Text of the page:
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J. G. Huckenpöholer

During the 1994 ECOF in Baltimore, someone mentioned casually, "Of course you know about Tarzan's daughter." Of course I knew no such thing, so he referred me to The Man-Eater. Sure enough, in that story Virginia Scott says, "Oh, it's Mrs. Clayton and Charlotte!"(1)

But is there any indication that this is a daughter of Tarzan's? For several reasons, I believe she is not. My reasoning is as follows:

This is prima facie evidence that she had not had a daughter before this time.

So who are "Mrs. Clayton and Charlotte"? I believe they are distant cousins of Tarzan's who settled in Virginia during the English Civil War, during the period when a large number of royalists emigrated rather than swear allegiance to Cromwell. It is true that Burroughs has a tendency to draw together elements of his various series; however, I think in this case that the assumption of identity is unwarranted. Instead, I offer the following hypotheses:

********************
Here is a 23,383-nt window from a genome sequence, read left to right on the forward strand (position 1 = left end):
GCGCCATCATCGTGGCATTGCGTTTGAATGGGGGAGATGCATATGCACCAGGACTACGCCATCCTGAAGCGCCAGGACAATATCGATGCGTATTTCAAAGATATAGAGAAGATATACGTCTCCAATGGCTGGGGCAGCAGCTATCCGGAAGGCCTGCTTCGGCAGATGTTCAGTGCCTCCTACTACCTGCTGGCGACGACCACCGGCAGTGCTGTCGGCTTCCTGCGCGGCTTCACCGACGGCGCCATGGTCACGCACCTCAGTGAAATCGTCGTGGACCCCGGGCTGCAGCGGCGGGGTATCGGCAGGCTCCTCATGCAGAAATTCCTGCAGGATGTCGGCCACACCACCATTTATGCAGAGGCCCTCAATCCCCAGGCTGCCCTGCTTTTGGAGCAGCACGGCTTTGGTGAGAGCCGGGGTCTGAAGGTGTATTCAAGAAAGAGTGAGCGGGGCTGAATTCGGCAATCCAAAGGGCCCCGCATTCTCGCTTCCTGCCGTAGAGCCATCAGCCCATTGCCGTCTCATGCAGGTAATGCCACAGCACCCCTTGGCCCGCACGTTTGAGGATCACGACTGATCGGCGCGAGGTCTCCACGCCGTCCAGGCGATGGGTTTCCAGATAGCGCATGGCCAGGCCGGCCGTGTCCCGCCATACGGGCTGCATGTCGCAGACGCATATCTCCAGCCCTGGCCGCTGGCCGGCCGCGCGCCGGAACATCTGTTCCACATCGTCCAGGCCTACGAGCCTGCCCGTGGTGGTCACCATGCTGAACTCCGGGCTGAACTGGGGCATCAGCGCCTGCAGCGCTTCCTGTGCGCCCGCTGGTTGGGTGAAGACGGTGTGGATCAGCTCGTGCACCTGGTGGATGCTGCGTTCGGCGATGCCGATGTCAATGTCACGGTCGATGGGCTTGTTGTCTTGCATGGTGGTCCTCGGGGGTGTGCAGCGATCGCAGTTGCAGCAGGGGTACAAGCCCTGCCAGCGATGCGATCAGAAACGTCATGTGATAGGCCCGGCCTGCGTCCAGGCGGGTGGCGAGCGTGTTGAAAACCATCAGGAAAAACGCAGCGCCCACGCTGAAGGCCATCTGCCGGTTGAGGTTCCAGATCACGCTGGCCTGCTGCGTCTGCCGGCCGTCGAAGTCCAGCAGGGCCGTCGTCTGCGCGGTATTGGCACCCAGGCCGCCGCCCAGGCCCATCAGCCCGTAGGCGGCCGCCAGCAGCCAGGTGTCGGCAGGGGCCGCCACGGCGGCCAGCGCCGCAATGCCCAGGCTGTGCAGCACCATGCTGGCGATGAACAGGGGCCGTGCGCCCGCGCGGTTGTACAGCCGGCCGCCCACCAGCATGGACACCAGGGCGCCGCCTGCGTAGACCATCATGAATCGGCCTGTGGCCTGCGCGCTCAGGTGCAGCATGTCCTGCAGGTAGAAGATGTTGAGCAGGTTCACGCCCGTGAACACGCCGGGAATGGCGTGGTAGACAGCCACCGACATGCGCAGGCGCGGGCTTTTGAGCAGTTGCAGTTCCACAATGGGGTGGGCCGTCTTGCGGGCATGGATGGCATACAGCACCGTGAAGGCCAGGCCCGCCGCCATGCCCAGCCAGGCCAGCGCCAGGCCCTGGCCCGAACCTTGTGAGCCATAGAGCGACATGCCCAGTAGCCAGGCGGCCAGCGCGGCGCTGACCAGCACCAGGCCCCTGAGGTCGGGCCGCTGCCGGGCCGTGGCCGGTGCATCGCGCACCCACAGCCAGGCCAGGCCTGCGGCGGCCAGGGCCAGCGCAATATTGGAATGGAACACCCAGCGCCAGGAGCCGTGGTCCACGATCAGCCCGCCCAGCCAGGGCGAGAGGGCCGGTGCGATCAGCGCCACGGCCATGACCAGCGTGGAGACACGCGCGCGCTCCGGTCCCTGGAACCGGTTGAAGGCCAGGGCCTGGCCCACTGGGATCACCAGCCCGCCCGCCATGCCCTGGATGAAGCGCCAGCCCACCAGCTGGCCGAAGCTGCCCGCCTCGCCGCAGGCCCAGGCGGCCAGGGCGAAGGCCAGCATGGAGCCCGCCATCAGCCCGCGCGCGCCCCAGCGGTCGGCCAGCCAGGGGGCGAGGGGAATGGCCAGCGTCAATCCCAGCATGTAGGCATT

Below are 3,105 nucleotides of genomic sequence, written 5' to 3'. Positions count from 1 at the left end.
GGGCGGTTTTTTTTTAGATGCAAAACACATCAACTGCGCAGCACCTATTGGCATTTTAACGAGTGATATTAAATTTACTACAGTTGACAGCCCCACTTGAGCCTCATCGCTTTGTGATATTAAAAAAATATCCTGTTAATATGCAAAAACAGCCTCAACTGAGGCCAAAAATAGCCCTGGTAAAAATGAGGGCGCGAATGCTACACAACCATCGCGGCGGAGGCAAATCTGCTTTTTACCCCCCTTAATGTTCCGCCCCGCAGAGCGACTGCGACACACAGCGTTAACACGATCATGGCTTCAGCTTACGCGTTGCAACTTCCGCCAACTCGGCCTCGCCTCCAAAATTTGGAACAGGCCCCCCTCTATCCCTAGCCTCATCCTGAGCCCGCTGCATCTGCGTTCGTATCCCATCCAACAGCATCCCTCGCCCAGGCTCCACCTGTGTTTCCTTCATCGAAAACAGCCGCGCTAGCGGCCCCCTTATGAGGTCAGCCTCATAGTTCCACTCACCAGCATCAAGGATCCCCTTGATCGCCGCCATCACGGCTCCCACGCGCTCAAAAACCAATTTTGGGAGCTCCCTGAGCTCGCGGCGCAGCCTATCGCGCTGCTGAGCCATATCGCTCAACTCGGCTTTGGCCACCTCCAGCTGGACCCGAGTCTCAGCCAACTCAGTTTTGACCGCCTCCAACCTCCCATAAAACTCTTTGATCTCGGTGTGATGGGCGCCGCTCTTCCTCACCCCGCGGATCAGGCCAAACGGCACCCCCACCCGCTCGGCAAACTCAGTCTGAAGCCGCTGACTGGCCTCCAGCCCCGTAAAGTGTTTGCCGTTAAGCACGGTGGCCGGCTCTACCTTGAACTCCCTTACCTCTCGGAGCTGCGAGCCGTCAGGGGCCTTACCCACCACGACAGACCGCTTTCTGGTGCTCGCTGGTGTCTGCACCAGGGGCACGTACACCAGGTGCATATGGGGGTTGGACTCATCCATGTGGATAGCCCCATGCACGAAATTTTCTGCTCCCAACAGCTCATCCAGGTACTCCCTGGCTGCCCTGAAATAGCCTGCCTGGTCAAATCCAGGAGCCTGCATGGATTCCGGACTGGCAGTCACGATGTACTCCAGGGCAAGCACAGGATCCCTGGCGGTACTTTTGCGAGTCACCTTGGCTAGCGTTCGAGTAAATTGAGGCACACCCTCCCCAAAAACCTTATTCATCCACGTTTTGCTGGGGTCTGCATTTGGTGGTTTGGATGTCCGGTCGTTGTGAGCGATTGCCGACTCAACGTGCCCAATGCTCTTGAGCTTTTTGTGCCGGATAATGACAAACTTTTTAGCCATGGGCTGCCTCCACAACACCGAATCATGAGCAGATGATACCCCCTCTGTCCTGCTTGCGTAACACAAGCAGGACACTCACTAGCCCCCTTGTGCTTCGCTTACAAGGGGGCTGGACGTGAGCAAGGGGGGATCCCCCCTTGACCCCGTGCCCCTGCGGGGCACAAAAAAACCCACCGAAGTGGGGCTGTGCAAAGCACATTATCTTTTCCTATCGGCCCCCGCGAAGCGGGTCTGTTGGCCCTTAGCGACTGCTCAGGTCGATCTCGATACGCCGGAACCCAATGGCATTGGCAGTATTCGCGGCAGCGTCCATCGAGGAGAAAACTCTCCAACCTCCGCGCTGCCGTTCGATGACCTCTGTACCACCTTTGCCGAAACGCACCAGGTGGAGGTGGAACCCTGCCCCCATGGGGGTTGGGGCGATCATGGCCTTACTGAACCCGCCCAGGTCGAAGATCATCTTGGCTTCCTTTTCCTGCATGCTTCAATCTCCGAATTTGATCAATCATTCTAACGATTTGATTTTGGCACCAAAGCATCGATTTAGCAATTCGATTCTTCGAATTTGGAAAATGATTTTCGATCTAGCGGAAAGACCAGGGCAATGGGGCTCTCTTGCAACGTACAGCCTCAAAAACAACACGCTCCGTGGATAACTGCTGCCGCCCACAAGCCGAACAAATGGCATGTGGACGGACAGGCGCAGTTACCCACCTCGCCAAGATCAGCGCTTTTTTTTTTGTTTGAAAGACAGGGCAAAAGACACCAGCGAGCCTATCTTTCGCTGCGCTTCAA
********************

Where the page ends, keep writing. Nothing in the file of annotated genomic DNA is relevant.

Nowadays when we think of the difficulty of crossing the Atlantic during the seventeenth and eighteenth centuries, we tend to underestimate the amount of back-and-forth travel that occurred during the colonial period. It is worthwhile noting that, for example, one of Cromwell's top generals in the English Civil War was a Harvard graduate(3)--I believe it was Robert Overton but cannot verify that at the moment. In any case, I believe this to be the most likely explanation for the Virginia Claytons.

10. January 1995

1.Burroughs, Edgar Rice, Beyond Thirty and The Man-Eater, South Ozone Park, N. Y., Science-Fiction & Fantasy Publications, 1957, p. 141.

2.Burroughs, The Son of Tarzan, Chicago, A. C. McClurg & Co., 1917, p. 389.

3.The southern colonies tended to support the royalists during the Civil War, while New England was overwhelmingly pro-Cromwell. Several of Cromwell's top lieutenants--most notably Goffe and his son-in-law Whalley--escaped to Massachusetts at the time of the restoration, and lived there safe from retribution.